Jason: [17:05] Yeah and once I don't own that one there's a show in Las Vegas earlier in March called Prosper which is, show really targeted at Amazon sellers I did not attend but one of the news items out of that was they formally did announce this program in North America and so they like apparently it's at least formally been, announced that anyone can opt-in if you have FBA inventory in the US that they'll now will fill it in Mexico or Canada if you choose.
Scot: [17:39] Sprinkle.
Jason: [17:40] So it seems like it it's a real thing and I I really like I was super interested in that because it just seems. Where you like we are to be successful. This is all one in 2D versus you know the sort of complicated orchestration and multiple partners like handing off the Box between. Freight forwarders & Custom agents and all those sorts of things.
Scot: [18:05] When you do that you lose things like trackability in a little details like that.
Jason: [18:10] Exactly and the way the package arrives at the customer may not be the customer experience you want.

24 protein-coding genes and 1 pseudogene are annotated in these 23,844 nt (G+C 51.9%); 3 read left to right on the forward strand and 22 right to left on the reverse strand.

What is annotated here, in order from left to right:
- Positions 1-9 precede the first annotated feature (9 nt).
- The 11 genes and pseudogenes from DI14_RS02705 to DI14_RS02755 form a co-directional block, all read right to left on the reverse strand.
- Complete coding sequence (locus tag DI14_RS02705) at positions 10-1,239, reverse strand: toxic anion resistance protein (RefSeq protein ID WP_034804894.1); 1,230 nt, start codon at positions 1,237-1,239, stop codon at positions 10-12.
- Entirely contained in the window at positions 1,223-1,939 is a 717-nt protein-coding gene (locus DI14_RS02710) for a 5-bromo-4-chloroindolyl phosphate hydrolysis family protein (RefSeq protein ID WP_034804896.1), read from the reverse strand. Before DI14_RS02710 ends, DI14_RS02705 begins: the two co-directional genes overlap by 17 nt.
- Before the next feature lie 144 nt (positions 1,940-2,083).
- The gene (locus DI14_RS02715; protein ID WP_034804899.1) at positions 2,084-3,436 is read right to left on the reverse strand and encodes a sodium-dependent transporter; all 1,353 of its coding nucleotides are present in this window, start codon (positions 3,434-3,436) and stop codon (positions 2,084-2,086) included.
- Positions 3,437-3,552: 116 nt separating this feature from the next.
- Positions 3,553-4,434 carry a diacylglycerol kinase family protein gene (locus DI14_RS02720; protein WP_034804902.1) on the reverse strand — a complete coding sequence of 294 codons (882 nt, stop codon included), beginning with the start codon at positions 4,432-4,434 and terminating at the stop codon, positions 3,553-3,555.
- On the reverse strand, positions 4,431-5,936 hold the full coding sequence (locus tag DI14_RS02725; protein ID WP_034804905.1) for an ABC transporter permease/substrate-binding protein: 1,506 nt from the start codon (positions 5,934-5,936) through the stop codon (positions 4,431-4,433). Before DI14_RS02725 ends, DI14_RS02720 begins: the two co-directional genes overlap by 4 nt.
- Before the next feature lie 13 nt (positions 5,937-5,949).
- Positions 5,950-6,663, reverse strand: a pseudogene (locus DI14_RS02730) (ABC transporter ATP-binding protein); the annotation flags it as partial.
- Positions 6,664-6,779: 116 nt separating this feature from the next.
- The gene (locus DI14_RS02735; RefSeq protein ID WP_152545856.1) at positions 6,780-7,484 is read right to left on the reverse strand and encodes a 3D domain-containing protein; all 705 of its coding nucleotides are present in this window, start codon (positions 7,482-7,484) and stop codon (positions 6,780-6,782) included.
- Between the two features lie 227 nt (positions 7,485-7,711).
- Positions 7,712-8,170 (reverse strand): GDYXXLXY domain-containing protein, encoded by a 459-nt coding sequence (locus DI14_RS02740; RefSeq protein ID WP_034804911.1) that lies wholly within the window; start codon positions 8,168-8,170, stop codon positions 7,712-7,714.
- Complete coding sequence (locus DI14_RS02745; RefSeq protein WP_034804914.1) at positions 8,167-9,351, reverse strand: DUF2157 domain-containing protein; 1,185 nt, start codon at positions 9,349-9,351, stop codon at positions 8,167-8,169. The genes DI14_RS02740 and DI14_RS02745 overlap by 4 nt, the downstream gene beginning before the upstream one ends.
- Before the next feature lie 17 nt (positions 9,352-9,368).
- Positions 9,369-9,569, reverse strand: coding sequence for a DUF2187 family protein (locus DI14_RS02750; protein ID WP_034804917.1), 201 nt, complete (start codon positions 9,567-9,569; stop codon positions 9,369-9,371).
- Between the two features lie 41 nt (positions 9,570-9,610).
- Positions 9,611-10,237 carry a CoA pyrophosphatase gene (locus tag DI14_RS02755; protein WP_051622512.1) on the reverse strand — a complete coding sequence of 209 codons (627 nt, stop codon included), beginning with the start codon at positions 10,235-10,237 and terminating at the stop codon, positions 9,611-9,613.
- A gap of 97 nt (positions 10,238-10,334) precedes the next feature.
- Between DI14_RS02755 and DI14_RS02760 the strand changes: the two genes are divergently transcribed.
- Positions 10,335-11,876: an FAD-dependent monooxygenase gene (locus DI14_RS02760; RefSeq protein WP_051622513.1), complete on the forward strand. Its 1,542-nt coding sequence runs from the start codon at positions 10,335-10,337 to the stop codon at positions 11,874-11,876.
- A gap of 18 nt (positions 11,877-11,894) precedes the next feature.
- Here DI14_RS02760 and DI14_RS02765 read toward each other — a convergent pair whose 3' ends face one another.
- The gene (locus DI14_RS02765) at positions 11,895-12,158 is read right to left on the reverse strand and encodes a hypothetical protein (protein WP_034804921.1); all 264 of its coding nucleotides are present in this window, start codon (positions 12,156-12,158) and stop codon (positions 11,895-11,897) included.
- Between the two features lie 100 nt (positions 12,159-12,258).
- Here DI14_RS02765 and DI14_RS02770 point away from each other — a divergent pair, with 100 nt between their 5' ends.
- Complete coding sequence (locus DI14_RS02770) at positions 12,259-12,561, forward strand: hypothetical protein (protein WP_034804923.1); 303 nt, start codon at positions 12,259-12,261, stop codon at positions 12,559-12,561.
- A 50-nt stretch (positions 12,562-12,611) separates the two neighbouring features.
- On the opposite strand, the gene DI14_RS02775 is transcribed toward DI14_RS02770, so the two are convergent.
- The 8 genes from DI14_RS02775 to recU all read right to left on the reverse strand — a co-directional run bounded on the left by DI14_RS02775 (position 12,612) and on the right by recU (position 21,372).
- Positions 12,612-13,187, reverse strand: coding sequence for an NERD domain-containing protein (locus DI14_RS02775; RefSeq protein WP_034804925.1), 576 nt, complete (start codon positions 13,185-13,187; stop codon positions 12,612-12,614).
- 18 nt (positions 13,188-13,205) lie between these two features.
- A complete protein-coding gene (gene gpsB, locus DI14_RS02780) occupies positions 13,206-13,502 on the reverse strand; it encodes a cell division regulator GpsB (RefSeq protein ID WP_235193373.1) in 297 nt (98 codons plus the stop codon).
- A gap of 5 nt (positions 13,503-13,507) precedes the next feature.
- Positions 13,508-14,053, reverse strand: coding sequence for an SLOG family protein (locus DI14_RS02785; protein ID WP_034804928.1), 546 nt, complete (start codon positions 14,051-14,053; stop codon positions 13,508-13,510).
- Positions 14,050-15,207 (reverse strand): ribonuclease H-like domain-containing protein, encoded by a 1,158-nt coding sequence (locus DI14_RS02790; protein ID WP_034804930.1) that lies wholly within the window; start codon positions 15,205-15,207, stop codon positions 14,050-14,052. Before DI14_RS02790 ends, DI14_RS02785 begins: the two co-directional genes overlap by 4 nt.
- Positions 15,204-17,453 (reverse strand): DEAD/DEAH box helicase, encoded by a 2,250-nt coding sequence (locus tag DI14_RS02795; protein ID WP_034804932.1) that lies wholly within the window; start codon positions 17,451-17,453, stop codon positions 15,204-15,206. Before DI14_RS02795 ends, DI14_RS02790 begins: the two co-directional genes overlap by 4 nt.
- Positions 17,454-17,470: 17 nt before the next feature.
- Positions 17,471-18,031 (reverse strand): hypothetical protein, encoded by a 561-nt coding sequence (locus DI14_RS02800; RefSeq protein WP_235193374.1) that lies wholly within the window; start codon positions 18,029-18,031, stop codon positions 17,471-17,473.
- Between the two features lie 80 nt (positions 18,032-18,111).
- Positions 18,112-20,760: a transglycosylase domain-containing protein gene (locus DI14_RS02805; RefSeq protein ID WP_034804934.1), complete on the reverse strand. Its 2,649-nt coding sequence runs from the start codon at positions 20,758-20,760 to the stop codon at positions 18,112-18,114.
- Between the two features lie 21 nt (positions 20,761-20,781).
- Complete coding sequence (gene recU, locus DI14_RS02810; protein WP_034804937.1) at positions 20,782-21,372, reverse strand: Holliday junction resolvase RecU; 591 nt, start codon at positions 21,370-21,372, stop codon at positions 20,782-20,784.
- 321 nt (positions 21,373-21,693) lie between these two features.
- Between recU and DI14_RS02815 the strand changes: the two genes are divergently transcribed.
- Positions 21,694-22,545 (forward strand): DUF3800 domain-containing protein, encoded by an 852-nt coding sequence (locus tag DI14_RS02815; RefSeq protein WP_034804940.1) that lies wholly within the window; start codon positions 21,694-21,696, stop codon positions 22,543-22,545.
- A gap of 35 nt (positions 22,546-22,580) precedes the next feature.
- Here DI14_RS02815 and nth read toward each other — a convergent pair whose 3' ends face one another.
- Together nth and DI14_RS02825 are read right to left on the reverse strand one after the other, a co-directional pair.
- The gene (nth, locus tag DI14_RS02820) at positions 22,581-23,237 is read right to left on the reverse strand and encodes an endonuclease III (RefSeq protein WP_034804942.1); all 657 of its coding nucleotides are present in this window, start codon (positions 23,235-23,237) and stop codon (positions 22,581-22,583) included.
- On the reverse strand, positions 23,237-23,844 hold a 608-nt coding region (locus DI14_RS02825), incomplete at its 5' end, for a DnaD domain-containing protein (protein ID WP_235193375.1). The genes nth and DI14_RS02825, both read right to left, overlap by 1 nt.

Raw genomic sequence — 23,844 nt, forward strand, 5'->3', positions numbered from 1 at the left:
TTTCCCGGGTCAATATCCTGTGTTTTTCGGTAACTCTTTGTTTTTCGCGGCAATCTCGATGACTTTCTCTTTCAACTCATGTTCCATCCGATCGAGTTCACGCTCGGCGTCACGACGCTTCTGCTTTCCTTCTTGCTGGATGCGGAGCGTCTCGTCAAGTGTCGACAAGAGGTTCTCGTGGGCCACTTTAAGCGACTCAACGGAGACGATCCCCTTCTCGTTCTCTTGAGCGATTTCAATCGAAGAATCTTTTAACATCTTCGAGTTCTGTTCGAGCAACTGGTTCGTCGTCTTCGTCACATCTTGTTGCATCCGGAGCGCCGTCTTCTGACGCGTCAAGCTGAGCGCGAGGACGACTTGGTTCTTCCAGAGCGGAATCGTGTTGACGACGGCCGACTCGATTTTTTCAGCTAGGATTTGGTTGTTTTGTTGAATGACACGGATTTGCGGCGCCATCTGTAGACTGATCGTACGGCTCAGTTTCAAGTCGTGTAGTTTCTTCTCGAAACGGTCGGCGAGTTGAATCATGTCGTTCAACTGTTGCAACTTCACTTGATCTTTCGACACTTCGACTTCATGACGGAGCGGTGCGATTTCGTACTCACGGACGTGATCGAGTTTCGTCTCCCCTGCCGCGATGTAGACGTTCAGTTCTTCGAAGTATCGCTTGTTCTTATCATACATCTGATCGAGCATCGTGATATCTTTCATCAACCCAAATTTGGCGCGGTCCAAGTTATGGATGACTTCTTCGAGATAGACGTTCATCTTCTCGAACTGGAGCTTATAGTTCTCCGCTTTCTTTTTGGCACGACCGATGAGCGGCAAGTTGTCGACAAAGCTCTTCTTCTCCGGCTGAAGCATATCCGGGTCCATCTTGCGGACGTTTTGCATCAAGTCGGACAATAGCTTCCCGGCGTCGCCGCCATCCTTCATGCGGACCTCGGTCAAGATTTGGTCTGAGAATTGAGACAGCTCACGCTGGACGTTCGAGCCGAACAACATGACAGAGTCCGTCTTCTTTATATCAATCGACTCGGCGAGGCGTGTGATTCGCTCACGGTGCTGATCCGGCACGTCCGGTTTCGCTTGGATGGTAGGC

[18:17] So then the next keynote was the president of coaches Joshua Schulman. And very different than the Amazon presentation is a brand presentation and coached of her listeners is going through a little bit of a change you know the parent company used to be coach when they were a single brand. In the last I think year or two years they've acquired a couple companies so they acquired. Alegria shoe manufacturer Stuart Weitzman and then last year they acquired Kate Spade and so they become sort of a house of luxury Brands and they renamed. The parent company tapestry so Josh was the president of Coach which is you know the biggest of three brands owned by tapestry. And Joshua talked a little bit about this this Big Brand Evolution that coaches just kind of completing. They over a number of years had really kind of moved from, luxury to mid-market so they they had gotten very promotional they were selling throw out of department stores that were very Promotional and a lot of people felt like the equity in the brand have greatly eroded. And so for the last you know I guess I would say 2 years coaches been making this over to effort to. Take themselves out of the discount supply chain as Joshua says is it that you know we are focused on reducing our promotional impressions. And that's it. He's probably a smart thing to do it it's both been reflected in coaches results which which have been much much more favorable this last year.